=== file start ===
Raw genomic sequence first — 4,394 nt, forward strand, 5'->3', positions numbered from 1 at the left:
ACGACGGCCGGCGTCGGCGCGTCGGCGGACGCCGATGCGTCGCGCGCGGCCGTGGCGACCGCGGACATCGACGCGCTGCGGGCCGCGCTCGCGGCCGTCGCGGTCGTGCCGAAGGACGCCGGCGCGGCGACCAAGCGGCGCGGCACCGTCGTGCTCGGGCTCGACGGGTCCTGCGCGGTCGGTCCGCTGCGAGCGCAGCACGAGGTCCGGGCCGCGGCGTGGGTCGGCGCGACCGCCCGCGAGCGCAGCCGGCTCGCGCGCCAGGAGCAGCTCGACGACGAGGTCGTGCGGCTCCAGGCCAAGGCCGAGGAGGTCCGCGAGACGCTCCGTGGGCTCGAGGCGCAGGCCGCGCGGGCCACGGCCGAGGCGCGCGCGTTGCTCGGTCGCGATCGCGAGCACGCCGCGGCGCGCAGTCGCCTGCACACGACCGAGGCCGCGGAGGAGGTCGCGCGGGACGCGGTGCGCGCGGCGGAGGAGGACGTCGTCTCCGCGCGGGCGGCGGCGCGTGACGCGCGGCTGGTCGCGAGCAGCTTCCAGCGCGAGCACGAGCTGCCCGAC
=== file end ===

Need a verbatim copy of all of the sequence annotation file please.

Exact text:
Raw genomic sequence first — 4,394 nt, forward strand, 5'->3', positions numbered from 1 at the left:
ACGACGGCCGGCGTCGGCGCGTCGGCGGACGCCGATGCGTCGCGCGCGGCCGTGGCGACCGCGGACATCGACGCGCTGCGGGCCGCGCTCGCGGCCGTCGCGGTCGTGCCGAAGGACGCCGGCGCGGCGACCAAGCGGCGCGGCACCGTCGTGCTCGGGCTCGACGGGTCCTGCGCGGTCGGTCCGCTGCGAGCGCAGCACGAGGTCCGGGCCGCGGCGTGGGTCGGCGCGACCGCCCGCGAGCGCAGCCGGCTCGCGCGCCAGGAGCAGCTCGACGACGAGGTCGTGCGGCTCCAGGCCAAGGCCGAGGAGGTCCGCGAGACGCTCCGTGGGCTCGAGGCGCAGGCCGCGCGGGCCACGGCCGAGGCGCGCGCGTTGCTCGGTCGCGATCGCGAGCACGCCGCGGCGCGCAGTCGCCTGCACACGACCGAGGCCGCGGAGGAGGTCGCGCGGGACGCGGTGCGCGCGGCGGAGGAGGACGTCGTCTCCGCGCGGGCGGCGGCGCGTGACGCGCGGCTGGTCGCGAGCAGCTTCCAGCGCGAGCACGAGCTGCCCGAC